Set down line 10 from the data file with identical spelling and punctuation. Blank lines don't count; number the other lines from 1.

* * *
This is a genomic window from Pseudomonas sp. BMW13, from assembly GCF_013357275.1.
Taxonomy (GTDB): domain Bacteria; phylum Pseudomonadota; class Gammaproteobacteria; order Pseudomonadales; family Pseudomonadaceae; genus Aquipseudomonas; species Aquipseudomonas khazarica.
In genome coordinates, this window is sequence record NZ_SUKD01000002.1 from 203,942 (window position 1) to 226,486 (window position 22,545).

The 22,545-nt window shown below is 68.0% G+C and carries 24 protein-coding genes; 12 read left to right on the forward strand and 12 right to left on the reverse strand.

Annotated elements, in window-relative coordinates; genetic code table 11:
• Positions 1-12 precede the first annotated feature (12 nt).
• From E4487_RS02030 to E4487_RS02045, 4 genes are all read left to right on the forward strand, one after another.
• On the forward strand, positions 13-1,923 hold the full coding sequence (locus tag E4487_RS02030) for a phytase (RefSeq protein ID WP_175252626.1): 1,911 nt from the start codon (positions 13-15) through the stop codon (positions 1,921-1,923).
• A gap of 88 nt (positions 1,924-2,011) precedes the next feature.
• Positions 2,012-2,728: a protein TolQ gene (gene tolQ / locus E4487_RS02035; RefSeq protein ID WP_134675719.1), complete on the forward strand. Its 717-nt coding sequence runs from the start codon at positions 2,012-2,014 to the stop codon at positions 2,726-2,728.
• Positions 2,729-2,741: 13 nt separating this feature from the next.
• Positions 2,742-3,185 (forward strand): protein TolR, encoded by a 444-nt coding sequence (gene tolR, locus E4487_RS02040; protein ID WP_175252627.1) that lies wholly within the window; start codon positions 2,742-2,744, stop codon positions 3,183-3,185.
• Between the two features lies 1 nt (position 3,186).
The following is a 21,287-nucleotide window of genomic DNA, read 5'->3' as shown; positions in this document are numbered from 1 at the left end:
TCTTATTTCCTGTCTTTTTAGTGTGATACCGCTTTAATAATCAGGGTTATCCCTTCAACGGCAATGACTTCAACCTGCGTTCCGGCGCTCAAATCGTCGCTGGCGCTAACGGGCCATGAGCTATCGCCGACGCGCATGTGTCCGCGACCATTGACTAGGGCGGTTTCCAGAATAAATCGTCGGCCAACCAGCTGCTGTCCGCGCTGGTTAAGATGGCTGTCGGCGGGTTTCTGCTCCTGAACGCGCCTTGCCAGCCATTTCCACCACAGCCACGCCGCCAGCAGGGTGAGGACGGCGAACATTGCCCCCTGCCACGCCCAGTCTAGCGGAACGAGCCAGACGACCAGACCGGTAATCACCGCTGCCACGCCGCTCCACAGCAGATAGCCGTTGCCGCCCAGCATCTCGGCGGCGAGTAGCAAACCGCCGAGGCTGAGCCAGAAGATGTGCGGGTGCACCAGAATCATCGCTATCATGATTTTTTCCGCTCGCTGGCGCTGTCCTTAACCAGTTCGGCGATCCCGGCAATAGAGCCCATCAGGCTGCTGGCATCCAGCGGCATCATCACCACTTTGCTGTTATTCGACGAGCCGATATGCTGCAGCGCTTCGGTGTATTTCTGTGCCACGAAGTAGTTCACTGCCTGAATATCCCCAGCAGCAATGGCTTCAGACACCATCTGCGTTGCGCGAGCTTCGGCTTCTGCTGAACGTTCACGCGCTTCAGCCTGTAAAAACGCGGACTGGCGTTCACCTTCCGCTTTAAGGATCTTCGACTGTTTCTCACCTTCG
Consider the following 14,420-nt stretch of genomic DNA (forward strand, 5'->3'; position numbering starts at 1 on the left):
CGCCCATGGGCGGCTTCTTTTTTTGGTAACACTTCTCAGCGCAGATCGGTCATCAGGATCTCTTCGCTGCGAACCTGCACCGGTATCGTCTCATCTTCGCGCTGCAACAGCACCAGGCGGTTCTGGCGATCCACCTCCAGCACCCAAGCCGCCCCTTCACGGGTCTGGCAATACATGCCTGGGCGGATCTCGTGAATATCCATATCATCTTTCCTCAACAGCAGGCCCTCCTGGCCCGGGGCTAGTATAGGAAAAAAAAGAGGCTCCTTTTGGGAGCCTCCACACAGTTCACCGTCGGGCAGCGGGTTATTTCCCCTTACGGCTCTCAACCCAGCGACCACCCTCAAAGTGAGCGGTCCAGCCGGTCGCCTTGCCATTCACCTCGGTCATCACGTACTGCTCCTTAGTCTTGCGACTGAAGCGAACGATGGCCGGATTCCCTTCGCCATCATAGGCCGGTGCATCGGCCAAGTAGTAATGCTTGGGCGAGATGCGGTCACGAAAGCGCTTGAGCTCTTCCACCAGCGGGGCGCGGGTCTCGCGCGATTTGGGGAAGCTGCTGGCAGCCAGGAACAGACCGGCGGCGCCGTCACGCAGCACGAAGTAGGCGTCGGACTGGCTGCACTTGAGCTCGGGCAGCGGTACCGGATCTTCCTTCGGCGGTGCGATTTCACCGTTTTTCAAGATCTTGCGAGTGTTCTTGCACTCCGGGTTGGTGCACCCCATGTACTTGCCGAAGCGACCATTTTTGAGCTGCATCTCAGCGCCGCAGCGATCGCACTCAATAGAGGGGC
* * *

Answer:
• Positions 2,012-2,728: a protein TolQ gene (gene tolQ / locus E4487_RS02035; RefSeq protein ID WP_134675719.1), complete on the forward strand. Its 717-nt coding sequence runs from the start codon at positions 2,012-2,014 to the stop codon at positions 2,726-2,728.